At a Glance - Comparing Right- and Left-Hand Sums
Left Hand Sums and Right Hand Sums give us different approximations of the area under of a curve. If one sum gives us an overestimate and the other an underestimate,then we can hone in on what the actual area under the curve might be.
Let f be an increasing function on [a, b] and let R be the region between the graph of f and the x-axis on [a, b].
- Will LHS(n) be an over- or under-estimate of the area of R?
- Will RHS(n) be an over- or under-estimate of the area of R?
(hint: sketch f)
Whatever shape f has, we know f is increasing. This means on any sub-interval f will be smallest at the left endpoint and largest at the right endpoint of that sub-interval:
Any left-hand sum will be an under-estimate of the area of R. Since f is increasing, a left-hand sum will use the smallest value of f on each sub-interval. The means any left-hand sum will fail to cover all of R.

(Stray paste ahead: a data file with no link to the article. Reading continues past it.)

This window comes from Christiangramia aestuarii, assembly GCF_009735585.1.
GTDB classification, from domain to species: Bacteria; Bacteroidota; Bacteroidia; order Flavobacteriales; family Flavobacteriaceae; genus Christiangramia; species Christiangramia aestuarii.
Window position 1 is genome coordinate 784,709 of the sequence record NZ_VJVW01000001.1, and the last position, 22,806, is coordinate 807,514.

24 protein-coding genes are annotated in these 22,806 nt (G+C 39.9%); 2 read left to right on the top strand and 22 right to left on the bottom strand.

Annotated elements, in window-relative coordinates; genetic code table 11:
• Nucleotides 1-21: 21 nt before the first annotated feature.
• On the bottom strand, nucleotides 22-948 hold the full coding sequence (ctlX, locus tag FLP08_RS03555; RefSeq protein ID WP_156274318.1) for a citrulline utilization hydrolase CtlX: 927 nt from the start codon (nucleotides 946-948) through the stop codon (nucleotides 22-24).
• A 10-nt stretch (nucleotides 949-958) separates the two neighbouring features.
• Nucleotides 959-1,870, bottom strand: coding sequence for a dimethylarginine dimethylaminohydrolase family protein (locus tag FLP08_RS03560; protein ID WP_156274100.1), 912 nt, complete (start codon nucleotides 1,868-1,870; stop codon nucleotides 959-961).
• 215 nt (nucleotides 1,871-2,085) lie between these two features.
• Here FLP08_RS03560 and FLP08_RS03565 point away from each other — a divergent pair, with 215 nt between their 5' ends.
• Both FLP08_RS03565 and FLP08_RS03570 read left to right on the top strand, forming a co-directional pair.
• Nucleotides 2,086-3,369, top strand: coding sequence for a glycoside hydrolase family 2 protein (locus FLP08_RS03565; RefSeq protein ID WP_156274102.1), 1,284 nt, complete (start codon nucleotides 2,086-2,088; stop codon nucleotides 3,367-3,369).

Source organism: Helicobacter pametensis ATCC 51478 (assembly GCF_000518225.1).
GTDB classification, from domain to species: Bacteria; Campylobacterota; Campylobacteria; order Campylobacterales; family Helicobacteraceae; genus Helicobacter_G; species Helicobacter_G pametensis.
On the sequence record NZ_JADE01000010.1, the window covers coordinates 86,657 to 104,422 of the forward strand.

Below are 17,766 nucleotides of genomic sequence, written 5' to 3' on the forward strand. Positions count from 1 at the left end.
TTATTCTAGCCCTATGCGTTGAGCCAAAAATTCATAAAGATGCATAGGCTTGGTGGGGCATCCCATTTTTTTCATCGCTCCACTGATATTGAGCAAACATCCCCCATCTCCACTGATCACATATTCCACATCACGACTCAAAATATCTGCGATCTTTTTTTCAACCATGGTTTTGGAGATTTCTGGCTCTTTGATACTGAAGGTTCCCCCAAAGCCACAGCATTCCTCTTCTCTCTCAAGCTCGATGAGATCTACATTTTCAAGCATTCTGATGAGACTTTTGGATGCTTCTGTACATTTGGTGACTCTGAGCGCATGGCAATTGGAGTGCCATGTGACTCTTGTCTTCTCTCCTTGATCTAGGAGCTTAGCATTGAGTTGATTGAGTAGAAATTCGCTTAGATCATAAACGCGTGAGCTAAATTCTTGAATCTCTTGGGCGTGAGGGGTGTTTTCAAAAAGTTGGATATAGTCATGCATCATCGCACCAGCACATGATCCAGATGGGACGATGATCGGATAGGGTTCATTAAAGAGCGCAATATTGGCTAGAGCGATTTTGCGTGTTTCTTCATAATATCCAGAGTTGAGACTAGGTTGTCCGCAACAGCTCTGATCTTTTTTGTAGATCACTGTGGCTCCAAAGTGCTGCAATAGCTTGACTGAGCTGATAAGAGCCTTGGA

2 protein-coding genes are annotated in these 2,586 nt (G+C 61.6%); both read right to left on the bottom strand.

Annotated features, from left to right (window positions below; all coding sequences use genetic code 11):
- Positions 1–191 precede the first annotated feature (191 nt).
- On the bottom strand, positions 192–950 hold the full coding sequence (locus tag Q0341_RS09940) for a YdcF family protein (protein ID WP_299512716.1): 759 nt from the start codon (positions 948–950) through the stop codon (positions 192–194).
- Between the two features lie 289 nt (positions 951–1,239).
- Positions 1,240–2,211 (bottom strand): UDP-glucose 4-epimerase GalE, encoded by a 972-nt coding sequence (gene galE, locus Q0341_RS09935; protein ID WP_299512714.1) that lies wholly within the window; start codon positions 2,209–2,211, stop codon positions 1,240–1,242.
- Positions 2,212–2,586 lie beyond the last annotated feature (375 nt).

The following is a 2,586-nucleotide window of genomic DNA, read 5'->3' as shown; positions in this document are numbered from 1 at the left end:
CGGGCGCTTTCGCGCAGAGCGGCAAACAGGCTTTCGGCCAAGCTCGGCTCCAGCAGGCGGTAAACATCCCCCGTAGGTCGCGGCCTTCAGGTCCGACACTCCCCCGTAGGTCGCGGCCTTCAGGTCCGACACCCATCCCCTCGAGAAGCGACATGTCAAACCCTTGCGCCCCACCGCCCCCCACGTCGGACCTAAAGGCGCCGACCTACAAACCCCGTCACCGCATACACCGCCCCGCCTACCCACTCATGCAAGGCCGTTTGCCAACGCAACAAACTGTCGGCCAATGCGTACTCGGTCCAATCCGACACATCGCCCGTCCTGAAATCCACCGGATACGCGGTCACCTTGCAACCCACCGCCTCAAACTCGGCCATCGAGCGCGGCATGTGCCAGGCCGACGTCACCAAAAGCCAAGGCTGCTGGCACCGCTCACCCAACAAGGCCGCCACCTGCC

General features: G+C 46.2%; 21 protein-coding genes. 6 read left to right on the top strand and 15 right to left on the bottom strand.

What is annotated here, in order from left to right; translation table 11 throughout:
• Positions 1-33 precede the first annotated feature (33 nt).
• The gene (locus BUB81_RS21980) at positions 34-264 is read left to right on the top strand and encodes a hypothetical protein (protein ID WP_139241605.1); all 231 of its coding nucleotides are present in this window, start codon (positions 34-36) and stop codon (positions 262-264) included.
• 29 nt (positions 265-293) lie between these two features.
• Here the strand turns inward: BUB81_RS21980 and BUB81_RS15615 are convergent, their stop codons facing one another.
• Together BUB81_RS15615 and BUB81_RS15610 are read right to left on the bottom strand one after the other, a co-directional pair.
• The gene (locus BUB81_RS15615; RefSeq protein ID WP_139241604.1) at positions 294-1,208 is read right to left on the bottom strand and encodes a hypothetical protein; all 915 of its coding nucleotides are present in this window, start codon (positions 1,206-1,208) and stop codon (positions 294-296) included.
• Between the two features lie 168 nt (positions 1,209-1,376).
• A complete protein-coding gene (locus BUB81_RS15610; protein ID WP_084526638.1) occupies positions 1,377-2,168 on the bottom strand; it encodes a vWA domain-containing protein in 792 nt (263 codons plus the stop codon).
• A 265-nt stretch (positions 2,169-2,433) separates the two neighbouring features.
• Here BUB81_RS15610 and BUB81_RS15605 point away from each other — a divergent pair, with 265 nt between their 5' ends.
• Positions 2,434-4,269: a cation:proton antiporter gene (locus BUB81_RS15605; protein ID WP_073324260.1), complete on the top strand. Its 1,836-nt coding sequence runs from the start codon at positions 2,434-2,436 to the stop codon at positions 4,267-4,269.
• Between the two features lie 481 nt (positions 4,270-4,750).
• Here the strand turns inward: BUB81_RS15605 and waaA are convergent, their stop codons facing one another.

Any right-hand sum will be an over-estimate of the area of R. Since f is increasing, a right-hand sum will use the largest value of f on each sub-interval. This means any right-hand sum will cover R and then some.
We see that if f is always increasing then a left-hand sum will give an under-estimate and right-hand sum will give an overestimate. If f is always decreasing then a left-hand sum will give an over-estimate and a right-hand sum will give an under-estimate.
If f alternates between increasing and decreasing, it's possible for both the LHS and RHS to be overestimates, or for both the LHS and RHS to be underestimates.